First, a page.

Q. How do I know what achievement test level I should order for my child’s proof of progress?
When ordering an achievement test, HEAV recommends following the publisher’s recommendations for the appropriate grade level. Typically, you would choose the grade level that would correspond with the child’s age and grade if attending public school. For example, if your student would be in third grade in PS, then you would order the test for third grade.
Some confusion has been created by the use of an older online version of the California Achievement Test (CAT). This version of the CAT was normed almost 50 years ago. It is no longer published or scored by CTB/McGraw Hill. It has been purchased by a private company and made available at a reduced price for homeschool online testing.
In the 1970s, when this test was in wide use, it was the publisher’s policy to give the test to students at the end of the year who were “going into the next grade.” Therefore, students completing third grade would take the test designated as the fourth grade test because it showed preparation for the next grade. This is no longer the standard procedure for test administration. Choosing “the grade the student will be going into” applies only to this early online version of the CAT.
Although Virginia’s homeschool statute does not limit norming dates for standardized achievement tests, the 1970 norming date for this particular CAT test may raise questions with some superintendents. Parents should be aware that curriculum and test contents have changed in the last 50 years. Experienced test administrators consider the math portion for some levels of the older CAT to be more difficult than recently normed tests. Also, the language arts portion for some levels may refer to things with which today’s student may be unfamiliar. For example, the older version of the CAT test includes a question about what to use when searching for a book at the library. It shows a picture of a card catalog cabinet with small draws. Today’s student may miss that question because he has never seen a piece of furniture like that in his library. He is only familiar with using a computer and mouse for book searches.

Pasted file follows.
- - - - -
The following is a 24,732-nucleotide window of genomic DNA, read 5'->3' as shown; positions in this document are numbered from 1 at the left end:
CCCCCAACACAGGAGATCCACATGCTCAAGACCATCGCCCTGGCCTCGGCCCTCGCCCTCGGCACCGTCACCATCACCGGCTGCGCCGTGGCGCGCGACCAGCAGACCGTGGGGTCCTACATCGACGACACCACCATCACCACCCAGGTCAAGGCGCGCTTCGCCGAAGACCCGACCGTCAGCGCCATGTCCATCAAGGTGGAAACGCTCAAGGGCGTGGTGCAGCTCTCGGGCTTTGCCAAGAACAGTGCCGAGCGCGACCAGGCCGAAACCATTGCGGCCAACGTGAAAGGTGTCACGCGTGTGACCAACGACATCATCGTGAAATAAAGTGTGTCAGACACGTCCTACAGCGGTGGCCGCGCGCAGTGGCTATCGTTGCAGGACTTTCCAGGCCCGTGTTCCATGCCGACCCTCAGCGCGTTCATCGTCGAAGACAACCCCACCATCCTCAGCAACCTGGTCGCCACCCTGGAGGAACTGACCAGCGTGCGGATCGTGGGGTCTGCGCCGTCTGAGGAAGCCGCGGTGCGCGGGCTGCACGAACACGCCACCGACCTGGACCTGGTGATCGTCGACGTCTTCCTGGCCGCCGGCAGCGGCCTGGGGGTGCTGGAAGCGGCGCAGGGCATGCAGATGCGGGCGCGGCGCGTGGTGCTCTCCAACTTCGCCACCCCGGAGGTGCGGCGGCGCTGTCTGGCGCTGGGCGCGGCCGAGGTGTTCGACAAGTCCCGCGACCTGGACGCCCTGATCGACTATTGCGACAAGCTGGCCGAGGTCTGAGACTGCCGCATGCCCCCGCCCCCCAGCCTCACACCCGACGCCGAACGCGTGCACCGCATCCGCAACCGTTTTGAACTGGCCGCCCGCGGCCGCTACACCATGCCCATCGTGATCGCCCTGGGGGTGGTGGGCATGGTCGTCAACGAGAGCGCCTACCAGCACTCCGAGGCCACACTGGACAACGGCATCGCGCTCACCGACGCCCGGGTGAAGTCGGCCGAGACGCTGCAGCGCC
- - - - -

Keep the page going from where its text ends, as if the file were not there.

When choosing the appropriate test level, if you have concerns that your student may not obtain the minimum composite score of 23 percentile, HEAV suggests you choose another acceptable method of showing progress–an evaluation. An evaluation may be completed by a licensed teacher or a person with a master’s degree or higher. The written evaluation will indicate your child’s progress based on a criterion-referenced test or based on samples of his work from the beginning of his homeschool experience to the time of the evaluation. With an evaluation, the student’s academic progress is not compared to the scores of other students his same age who took the same test. Instead, progress is determined by comparing the student’s earlier work to his work at the end of the year.
Something else to consider: if your child’s composite score is above 23 percentile, but you feel he has done poorly across all subject areas and needs to repeat the grade, you have the option to retain him. In this case, you would repeat the same level test the following year. Permission from the superintendent is not required, but be prepared to explain your decision if asked by the superintendent. This link provides more information on withholding a child.